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It's unclear to me how transaction signing and transaction authentication work.

Industrial solutions use both symmetric and asymmetric algorithms to compute the signature.

  • What does RSA add the one-timeness to the transaction?
  • What are the advantages of symmetric vs. asymmetric algorithms for transaction signing?
  • If an ORCA based OTP generator is used and the account number/amount is used as datainput with a moving factor (timestep for instance) is this considered a good transaction signature?
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Ok, so you want authenticated transactions, so why not just sign each transaction message together with the time. Use asymmetric encryption - my assumption is symmetric encryption is used by multiple users. Once again it's a toss up between computational power and convenience. So symmetric might be a good idea if you're on a low powered system. Then again, if you're on a trusted network, some non lossy compression should also work.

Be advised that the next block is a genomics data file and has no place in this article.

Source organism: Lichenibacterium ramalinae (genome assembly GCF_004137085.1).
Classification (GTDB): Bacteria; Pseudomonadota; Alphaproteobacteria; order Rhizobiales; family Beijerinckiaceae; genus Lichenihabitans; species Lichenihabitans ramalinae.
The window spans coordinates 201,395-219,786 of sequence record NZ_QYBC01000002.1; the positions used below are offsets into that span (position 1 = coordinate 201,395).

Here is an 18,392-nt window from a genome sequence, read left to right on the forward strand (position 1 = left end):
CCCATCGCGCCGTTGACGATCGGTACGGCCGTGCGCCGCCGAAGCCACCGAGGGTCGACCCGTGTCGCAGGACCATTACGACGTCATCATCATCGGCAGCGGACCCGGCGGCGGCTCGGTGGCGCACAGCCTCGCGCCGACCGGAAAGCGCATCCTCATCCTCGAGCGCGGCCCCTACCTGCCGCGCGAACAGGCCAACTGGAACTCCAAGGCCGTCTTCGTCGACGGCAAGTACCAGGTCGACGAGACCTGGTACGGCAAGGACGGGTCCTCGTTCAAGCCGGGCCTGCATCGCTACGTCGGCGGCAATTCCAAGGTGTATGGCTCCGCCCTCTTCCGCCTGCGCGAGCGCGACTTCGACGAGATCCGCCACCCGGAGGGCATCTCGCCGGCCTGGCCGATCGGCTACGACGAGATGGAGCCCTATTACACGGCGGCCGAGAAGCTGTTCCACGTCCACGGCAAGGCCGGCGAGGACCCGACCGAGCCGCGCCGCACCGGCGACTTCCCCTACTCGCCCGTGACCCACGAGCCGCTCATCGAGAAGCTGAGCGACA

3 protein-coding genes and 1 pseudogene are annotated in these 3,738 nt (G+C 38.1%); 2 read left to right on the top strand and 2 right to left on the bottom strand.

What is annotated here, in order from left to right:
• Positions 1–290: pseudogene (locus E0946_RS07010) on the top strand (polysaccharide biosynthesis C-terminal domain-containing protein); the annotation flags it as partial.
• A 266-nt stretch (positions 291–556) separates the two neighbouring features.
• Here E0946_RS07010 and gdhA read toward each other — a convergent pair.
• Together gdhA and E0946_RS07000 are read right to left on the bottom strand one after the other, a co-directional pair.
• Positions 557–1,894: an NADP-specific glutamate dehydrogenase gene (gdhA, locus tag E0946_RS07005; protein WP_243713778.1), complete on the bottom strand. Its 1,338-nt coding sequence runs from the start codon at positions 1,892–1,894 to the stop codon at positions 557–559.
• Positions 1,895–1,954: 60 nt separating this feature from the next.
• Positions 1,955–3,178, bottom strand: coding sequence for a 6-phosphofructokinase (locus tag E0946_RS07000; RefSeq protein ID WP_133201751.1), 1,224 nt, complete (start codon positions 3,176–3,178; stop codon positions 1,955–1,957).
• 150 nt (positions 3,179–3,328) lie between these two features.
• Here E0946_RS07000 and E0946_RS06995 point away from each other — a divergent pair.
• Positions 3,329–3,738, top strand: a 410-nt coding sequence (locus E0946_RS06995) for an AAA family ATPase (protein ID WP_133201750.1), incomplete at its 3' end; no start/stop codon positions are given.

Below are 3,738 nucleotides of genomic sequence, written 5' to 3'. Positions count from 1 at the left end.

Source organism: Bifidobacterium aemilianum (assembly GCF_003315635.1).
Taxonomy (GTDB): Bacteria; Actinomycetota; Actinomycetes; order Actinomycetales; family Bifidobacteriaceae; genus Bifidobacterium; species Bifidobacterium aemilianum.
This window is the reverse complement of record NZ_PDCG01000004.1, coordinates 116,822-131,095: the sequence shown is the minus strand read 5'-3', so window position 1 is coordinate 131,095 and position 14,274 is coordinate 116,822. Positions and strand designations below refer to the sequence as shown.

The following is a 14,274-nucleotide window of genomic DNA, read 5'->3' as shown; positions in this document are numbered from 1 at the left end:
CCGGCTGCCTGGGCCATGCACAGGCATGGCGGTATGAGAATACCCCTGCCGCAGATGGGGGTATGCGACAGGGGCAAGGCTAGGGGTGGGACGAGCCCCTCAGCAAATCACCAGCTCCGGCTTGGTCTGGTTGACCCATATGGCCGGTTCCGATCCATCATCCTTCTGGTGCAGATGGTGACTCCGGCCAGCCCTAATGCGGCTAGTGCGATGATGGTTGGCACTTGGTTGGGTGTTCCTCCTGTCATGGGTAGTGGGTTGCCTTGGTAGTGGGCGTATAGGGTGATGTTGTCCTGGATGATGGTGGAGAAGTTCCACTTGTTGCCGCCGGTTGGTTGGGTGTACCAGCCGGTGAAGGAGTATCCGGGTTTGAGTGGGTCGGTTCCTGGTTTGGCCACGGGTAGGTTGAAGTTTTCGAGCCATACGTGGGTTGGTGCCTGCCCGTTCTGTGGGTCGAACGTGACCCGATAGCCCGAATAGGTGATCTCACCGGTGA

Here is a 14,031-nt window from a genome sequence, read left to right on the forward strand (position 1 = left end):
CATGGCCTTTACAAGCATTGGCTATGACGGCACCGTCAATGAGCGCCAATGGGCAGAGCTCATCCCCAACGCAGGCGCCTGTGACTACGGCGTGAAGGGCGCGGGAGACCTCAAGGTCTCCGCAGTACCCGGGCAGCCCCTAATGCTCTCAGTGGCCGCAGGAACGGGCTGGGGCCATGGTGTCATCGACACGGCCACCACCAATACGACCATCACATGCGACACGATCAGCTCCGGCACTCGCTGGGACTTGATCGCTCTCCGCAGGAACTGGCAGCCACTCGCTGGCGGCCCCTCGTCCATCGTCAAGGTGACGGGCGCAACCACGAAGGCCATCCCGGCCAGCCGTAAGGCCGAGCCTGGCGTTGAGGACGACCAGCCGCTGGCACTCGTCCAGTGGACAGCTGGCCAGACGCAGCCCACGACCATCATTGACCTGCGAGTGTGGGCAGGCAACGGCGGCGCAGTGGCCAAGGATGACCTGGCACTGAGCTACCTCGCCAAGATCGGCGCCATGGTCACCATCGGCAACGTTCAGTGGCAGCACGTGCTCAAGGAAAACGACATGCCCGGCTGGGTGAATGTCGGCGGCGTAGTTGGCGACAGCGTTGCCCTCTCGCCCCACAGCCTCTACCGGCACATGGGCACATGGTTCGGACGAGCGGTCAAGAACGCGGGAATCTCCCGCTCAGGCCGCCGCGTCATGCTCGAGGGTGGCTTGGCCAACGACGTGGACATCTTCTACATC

With an OTP, this should also work, in the sense that only the owner of the password should be able to execute up to the number of OTP tokens he has. Usually though OTP is the first step to an authenticated session, after which everything after is considered valid. It's surprising how this paradigm is conserved in many other non related domains.

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